The success of CI’s efforts with Kiribati caught the eye of other island leaders, and like a chain reaction, the Pacific Oceanscape was endorsed by the Pacific Island Forum. With members like the Cook Islands and New Zealand, each of the 15 countries belonging to the Forum claims roughly 200 miles of Ocean off its respective coast, and because the islands are so spread out, the total territory of ocean adds up quickly. “The combined dry-land itself may be smaller than Delaware, but with all these little island countries, they own an area of marine territory five times the size of the United States,” Niels explains. “We help them conceptualize that space and manage it better, planning for the future and balancing the various factors that go into making a good decision. And through these analyses, our ideas show that conservation actually works. It’s amazing to see people feeling the pride of their resources and seeing how much more self-sufficient they can become.”
For Niels Crone, hard work for the betterment of humanity as well as nature has always been in his blood. Born in Denmark and raised in the suburbs of Copenhagen by his mother, a dentist, and his father, a civil engineer, he became estranged from his father at the age of ten in the wake of his parents’ divorce. He was never in want of companionship or leadership, however. His mother was first and foremost a role model, working full-time to care for Niels, his older brother, and his younger sister. “She was incredibly strong and always plowing ahead,” he recalls. “She taught me to never give up. When you face a challenge, you can sit back in self pity, or you can set out and make a path for yourself. Through her, I was ingrained to never be a victim and to always be proactive.”
Niels recalls having a far less structured childhood than his own two children recently experienced, which ultimately may have led to his leadership and deep respect for nature. “If I wanted to play soccer, there wasn’t a soccer club with scheduled games on Saturday mornings,” he remembers. “We would take a soccer ball down to the field and just play. Maybe life was simpler and less scary than it can be today, but it gave you that freedom and opportunity to be independent and go out into nature.” That deep sense of independence led to his first job, at age 11, which consisted of biking around town to deliver bread from the local baker to the elderly. His pay was one kroner (the equivalent of 20 cents) an hour, which rewarded him with the luxury of being able to buy a burger in town, rather than bike all the way home for lunch.
Along with his mother, his childhood friends played a major role in his upbringing. The tightly-knit group of friends he’s known since the age of five made up for any family he lacked. Additionally, the parents of his friends exposed him to businesses that sparked his professional interests. From a young age, Niels was fascinated with numbers. One friend’s father was the head of the Danish Weather Service, and, being interested in numbers as well, demonstrated how data and information could be translated into visible, tangible, real world results like weather predications. Another friend’s father was a CPA, which cultivated in Niels an interest in accounting as well.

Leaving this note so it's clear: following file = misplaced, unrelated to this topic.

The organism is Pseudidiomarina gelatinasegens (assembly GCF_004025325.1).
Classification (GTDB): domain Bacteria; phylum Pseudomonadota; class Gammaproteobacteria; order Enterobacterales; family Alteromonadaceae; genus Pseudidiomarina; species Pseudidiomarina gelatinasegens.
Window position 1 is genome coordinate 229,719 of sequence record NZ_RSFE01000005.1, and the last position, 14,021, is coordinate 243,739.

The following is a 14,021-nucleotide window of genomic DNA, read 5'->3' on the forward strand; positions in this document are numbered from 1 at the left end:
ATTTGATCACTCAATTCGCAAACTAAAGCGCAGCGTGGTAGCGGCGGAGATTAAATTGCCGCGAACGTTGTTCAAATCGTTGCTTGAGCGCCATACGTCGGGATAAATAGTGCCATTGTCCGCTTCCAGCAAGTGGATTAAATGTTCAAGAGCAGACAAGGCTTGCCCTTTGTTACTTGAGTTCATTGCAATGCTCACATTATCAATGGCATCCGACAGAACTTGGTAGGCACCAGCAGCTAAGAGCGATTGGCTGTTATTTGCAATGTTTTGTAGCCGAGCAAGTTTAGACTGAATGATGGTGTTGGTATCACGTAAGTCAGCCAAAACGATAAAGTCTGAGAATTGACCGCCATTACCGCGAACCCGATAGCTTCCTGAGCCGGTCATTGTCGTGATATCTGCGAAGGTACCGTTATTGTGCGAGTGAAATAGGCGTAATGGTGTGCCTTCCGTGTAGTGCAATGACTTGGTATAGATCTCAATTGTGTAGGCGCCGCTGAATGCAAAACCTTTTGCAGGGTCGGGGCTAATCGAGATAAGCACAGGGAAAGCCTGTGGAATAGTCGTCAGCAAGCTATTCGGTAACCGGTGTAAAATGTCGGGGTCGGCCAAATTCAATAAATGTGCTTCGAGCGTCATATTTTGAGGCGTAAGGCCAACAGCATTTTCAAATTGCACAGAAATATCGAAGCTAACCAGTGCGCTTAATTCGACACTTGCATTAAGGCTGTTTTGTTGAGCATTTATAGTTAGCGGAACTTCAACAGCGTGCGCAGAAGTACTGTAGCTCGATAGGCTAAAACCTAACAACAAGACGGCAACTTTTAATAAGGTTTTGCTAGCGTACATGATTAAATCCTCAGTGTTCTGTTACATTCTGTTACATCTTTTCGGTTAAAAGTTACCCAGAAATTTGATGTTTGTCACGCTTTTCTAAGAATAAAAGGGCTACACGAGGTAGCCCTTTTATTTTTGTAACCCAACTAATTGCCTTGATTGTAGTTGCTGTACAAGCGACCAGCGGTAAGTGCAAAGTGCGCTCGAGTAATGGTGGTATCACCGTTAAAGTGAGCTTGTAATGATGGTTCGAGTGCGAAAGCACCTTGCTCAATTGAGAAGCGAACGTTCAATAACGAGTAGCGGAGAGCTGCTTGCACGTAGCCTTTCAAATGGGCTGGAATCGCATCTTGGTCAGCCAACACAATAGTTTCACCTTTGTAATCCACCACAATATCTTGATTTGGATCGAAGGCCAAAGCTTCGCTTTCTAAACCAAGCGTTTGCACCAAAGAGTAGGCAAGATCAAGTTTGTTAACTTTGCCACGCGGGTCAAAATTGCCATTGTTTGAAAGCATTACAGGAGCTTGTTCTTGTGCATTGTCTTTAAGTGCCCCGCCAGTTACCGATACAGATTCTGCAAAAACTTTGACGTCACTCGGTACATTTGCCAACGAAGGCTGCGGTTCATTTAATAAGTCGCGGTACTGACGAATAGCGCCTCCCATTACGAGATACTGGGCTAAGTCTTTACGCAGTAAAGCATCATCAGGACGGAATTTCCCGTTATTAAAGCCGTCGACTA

Thanks to this early-life exposure to the power of numbers, Niels earned his Bachelor’s degree in Denmark in business, with a focus toward becoming a CPA. He soon realized, however, that he was less interested in the ordered side of “how things add up” and more interested in how to use the numbers to make decisions. After college, he worked at a Junior College in Denmark teaching accounting, finance, and marketing while simultaneously working on his Masters Degree. He was quickly promoted to assistant principal of the college and realized that he thoroughly enjoyed the administrative side of his work.
In 1976, Niels participated in Camp America, a program in Europe that finds camp counselors from around the globe and sends them to the US for a summer experience. He was placed in Santa Cruz, California, where he spent two months working with kids. “The experience was very exciting, and I found myself falling in love with American culture,” he affirms. As a result, he chose to attain his MBA from UCLA, where he met the woman who is now his wife, Michelle. While he wanted to remain in the US, however, he was unable to work due to his lack of citizenship, so the pair returned to Denmark, where he worked for the consulting firm McKinsey & Company. After two years, he was transferred to McKinsey’s New York office, where his wife worked as an editor for the New York Times.